Nvidia nets key supercomputer trophy for Tesla business

The Titan supercomputer, housed at the Oak Ridge National Laboratory, will ultimately feature 18,000 Nvidia Tesla GPUs.
Written by Larry Dignan, Contributor

Nvidia's Tesla chip will power the world's fastest supercomputer in what could amount to a nice trophy win for GPU-powered servers.

On Tuesday the company announced that the U.S. Department of Energy will deploy a Cray XK6 supercomputer dubbed Titan that will be able to deliver 20 petaflops at peak performance. In a nutshell, Titan will be twice as fast as the K computer in Japan. The K computer is the fastest system to date.

The Titan supercomputer, housed at the Oak Ridge National Laboratory, will ultimately feature 18,000 Tesla GPUs. Oak Ridge is currently upgrading its existing Jaguar supercomputer with 960 Tesla GPUs, which will be companion processors for Titan. In 2012, Oak Ridge will start the larger Titan deployment.

So what does Nvidia's win mean? Beyond a little chest thumping not much. Nvidia's Tesla business remains a work in progress and the real payoff will be years away.

Nvidia CEO Jen-Hsun Huang outlined the plans for Tesla last month at a Citi investment conference. He said:

Our third GPU brand is Tesla. It's a revolutionary processor, whereby we generalize the parallel computing capability of 3D graphics to make it possible for you to accelerate parallel computing applications, molecular dynamic simulations, computational biology, computational finance as used here in Wall Street to do risk analysis much, much more quickly. We've shipped today about 150,000 processors. That represents about 20 times the computational capability of the fastest supercomputer we helped install in China.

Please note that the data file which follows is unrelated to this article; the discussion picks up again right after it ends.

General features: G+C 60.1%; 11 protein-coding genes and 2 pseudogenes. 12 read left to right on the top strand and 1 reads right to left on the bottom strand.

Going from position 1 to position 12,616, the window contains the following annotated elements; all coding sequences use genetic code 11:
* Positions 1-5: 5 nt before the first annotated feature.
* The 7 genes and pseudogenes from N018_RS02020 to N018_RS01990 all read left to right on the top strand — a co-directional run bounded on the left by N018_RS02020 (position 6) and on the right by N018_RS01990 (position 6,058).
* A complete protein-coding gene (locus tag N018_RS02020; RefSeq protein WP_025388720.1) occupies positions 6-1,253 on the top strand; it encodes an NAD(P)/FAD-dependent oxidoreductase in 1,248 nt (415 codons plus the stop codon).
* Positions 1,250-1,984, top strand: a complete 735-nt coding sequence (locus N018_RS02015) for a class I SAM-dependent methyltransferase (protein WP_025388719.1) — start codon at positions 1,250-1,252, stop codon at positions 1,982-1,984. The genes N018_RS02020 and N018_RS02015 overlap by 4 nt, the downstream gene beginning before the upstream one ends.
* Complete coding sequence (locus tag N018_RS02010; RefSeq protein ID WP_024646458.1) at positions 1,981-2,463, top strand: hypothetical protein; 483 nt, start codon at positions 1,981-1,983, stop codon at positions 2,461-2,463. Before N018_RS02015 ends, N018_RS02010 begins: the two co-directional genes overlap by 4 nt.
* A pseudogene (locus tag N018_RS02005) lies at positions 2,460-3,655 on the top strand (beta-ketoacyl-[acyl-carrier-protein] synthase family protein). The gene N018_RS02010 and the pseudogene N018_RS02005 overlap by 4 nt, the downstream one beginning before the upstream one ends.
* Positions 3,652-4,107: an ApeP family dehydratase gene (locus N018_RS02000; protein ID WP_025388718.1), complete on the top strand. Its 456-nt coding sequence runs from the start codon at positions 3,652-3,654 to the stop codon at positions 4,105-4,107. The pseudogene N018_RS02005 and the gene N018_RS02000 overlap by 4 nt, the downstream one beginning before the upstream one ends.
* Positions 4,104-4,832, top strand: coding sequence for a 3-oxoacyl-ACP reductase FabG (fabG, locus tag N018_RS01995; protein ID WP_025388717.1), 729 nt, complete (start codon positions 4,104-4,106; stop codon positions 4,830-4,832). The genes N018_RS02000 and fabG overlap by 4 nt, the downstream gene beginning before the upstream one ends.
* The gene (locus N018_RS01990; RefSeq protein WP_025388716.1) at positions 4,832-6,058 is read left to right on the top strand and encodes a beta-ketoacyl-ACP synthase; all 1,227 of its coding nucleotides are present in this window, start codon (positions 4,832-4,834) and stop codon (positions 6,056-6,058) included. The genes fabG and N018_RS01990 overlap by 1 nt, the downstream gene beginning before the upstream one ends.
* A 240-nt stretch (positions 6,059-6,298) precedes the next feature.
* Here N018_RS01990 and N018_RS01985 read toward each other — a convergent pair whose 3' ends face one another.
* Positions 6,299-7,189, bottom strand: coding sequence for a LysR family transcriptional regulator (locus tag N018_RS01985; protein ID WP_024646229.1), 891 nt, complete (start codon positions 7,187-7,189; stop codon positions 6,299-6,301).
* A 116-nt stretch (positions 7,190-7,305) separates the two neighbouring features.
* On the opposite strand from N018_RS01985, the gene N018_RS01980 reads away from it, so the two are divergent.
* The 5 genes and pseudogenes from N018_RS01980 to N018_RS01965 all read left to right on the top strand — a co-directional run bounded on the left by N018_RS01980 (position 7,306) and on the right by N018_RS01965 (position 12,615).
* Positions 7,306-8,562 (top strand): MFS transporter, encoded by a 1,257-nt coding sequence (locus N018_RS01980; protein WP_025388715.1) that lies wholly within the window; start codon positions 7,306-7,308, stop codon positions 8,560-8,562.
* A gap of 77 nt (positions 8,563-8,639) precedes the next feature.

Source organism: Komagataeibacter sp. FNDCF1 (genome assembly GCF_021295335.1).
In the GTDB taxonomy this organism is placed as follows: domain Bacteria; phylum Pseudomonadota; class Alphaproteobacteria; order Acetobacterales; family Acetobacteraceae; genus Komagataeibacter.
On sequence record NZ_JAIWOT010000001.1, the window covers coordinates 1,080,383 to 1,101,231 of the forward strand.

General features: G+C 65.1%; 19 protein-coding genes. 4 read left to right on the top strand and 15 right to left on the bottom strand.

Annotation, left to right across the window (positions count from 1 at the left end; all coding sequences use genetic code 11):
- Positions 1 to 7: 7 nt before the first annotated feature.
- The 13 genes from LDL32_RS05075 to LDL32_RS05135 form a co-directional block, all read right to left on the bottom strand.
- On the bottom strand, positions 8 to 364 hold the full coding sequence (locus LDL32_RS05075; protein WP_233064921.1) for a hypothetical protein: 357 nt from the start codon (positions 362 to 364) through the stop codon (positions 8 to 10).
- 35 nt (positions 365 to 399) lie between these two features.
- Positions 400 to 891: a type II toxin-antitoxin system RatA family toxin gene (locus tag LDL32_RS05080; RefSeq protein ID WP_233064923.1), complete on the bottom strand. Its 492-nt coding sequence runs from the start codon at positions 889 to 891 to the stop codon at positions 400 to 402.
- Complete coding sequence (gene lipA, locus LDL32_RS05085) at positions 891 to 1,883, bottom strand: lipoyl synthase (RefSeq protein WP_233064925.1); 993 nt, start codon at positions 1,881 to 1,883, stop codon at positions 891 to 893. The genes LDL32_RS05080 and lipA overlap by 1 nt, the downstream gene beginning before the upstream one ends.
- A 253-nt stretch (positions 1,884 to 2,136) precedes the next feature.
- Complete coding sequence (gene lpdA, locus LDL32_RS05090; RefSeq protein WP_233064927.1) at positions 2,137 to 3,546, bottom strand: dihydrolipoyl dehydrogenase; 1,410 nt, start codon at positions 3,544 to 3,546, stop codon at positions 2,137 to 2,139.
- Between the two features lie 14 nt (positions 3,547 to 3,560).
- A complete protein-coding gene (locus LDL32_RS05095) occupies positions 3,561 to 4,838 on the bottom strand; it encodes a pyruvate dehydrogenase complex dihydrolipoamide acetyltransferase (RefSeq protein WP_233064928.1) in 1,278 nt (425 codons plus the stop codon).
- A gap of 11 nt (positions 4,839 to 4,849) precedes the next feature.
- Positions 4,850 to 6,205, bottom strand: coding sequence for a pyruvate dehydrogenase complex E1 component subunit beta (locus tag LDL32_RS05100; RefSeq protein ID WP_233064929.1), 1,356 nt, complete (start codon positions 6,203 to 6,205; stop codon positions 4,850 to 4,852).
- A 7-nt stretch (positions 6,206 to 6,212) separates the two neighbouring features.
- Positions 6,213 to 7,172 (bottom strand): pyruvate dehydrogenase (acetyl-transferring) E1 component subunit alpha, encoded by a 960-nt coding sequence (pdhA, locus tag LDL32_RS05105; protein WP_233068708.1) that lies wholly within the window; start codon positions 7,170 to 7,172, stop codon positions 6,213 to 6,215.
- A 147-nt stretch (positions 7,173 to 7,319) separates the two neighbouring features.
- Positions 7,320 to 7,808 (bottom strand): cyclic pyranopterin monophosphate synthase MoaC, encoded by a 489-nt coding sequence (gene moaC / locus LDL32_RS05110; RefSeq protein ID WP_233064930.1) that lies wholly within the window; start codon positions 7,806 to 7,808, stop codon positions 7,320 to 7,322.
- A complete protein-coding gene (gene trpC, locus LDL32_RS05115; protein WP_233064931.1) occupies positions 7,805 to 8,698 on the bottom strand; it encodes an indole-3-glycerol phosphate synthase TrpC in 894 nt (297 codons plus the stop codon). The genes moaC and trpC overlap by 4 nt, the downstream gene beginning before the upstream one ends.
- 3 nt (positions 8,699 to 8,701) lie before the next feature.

If you were to take 150,000 processors, the computational capability we've shipped in just about a year or so represents the aggregate computational capability of all the Top 500 supercomputers in the world, just to put that in perspective, revolutionary speed up of computation.

My expectation and our vision is that in some 10 years’ time, these processors that are used in computing clusters for high-performance computing, which represents about a $10 billion market and/or another way to think about it, about 4 million nodes per year are sold into technical computing. All of those processors would be massively parallel someday. And so that represents -- we've shipped 150,000 units of this market and someday, the annual market is a few million units. So, big growth opportunity for us there.


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